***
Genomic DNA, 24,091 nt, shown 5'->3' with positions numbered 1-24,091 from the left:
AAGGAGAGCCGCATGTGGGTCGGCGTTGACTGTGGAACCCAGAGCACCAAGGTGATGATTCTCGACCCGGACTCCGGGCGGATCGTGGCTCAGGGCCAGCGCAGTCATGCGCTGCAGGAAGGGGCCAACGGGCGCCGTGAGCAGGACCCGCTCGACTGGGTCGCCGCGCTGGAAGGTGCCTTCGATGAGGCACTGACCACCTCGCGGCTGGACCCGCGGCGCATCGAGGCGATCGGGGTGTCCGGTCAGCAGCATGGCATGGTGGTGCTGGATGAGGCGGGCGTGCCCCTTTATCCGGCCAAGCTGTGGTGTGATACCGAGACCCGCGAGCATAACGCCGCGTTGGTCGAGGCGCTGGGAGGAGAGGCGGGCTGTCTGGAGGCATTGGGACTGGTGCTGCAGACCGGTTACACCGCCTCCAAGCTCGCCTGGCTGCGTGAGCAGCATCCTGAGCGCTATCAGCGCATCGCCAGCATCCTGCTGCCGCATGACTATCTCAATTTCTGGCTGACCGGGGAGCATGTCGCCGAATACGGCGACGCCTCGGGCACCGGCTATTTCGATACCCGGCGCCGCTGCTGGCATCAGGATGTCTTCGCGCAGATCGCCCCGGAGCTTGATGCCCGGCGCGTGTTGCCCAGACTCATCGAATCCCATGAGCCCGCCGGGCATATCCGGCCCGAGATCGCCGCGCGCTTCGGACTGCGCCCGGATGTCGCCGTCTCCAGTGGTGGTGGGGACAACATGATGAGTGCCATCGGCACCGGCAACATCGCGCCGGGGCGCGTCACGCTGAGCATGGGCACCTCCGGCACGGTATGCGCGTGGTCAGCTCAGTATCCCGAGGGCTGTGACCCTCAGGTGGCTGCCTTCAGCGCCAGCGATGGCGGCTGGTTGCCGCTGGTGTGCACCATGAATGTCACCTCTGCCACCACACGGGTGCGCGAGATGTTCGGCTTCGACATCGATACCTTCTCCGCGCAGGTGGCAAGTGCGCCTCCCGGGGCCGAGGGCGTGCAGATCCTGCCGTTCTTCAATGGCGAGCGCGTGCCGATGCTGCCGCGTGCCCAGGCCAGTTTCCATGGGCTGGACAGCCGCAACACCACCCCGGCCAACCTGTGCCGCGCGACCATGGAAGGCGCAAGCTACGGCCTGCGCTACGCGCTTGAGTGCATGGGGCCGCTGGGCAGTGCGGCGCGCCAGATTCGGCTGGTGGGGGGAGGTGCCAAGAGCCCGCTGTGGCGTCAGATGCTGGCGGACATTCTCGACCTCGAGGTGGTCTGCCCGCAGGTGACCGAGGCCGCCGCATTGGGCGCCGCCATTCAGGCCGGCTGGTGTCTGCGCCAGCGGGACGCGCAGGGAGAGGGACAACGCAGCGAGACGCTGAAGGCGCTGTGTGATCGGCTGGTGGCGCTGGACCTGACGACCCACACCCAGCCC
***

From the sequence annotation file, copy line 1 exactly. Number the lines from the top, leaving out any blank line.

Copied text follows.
Genomic DNA, 24,091 nt, shown 5'->3' with positions numbered 1-24,091 from the left: